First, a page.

Sunday, September 02, 2007

The Good Samaritan

A man was going down from Jerusalem to Jericho, when he fell among robbers, who began to beat him. A priest happened to be going down the same road, and when he saw the robbers beating the man, he spoke to them in words of great power and beauty, telling them of the wickedness of violence, and how it was loathsome in the eyes of G_d to beat strangers. ‘Get lost, greybeard!’ the brigands shouted to the priest, and he passed on towards Jerusalem. So too, a diplomat, when he came down the road, saw the robbers beating the man, and spoke to them of the folly of violence, and how little profit there was to be had in beating strangers. The diplomat, too, the brigands told to bugger off, and he made haste to Jerusalem. Next there came a cowherd of Edom, uncouth in his speech, and when he saw the brigands beating the man he began at once to whale the bejesus out of them with a bit of four by two, so that they fled. Then he bound the man’s wounds, put the man on his own horse, and took him as far as the nearest inn, where he looked after him.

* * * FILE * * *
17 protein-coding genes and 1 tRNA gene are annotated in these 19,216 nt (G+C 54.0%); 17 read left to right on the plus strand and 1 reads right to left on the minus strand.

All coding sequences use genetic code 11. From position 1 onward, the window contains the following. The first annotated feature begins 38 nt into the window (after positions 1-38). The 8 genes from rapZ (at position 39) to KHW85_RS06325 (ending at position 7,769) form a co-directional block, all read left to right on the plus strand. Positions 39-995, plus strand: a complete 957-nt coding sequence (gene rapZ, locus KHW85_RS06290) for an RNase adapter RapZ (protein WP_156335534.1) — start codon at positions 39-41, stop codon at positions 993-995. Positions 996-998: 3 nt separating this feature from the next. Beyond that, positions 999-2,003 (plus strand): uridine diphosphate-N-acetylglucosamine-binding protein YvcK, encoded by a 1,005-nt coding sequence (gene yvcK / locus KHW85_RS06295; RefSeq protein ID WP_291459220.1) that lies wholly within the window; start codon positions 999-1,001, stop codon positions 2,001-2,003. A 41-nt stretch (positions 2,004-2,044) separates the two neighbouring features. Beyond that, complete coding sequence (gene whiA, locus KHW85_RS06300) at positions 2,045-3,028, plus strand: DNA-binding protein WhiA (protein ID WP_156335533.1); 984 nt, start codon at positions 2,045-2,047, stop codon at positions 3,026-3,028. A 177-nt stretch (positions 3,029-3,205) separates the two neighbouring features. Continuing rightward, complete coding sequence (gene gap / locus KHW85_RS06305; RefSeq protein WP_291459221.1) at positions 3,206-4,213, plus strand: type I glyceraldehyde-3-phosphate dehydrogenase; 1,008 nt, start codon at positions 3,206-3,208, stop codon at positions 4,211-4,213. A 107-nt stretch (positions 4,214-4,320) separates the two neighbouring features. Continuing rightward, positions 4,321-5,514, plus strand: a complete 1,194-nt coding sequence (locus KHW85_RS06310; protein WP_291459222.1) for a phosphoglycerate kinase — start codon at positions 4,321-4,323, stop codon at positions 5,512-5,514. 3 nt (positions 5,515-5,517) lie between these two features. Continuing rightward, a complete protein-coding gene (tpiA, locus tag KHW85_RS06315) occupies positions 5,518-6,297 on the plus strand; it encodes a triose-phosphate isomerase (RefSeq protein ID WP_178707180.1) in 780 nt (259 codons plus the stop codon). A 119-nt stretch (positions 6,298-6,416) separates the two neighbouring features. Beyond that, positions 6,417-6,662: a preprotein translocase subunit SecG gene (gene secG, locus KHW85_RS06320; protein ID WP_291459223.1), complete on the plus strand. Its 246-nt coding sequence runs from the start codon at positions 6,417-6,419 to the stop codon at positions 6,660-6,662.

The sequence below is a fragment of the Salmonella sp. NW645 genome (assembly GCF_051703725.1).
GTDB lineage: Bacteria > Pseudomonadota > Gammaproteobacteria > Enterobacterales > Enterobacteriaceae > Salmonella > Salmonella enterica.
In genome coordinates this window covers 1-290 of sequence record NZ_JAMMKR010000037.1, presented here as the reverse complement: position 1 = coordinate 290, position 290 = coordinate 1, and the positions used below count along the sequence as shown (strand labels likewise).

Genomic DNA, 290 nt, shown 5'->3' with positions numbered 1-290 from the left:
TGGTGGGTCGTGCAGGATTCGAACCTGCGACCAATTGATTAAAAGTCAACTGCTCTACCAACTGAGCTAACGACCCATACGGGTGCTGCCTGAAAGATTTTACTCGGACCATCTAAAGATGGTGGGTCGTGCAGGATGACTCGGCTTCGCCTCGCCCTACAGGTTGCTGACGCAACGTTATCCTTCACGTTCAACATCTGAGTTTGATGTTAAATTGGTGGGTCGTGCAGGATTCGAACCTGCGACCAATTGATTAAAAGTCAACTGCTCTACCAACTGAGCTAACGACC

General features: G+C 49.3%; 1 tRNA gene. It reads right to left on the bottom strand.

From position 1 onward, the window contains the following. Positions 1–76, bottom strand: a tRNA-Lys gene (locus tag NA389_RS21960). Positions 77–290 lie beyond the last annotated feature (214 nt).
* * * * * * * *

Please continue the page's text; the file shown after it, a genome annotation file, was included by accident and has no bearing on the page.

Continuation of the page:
Which of these three do you think was a neighbour to the man who fell into the hands of robbers?

4 comments:

Marco said...

Well, the evidence is clear - The cowherd injured more people than any of the others, including the robbers. The only evidence of the crime he was punishing, was himself as a witness. Even if the robbers were guilty, they each only fractionally beat one man. The cowherd beat several, off his own bat :).

Dave said...

I think this is as fine a parable as ever was written.

However (and I say this with all due smartarsery) if I were made of as much straw as the priest and the diplomat in this story, I would probably not risk getting into a brawl with robbers either!

Dr. Clam said...

In my defense, all I can say is that they do have more motivation and are more well-rounded characters than the Priest and Levite in the original. :D

Dave said...

True enough.

I should add that the parable of the good Samaritan is one of the few lessons that I actually took away from my Sunday schooling that actually had an impact on how I think about the world.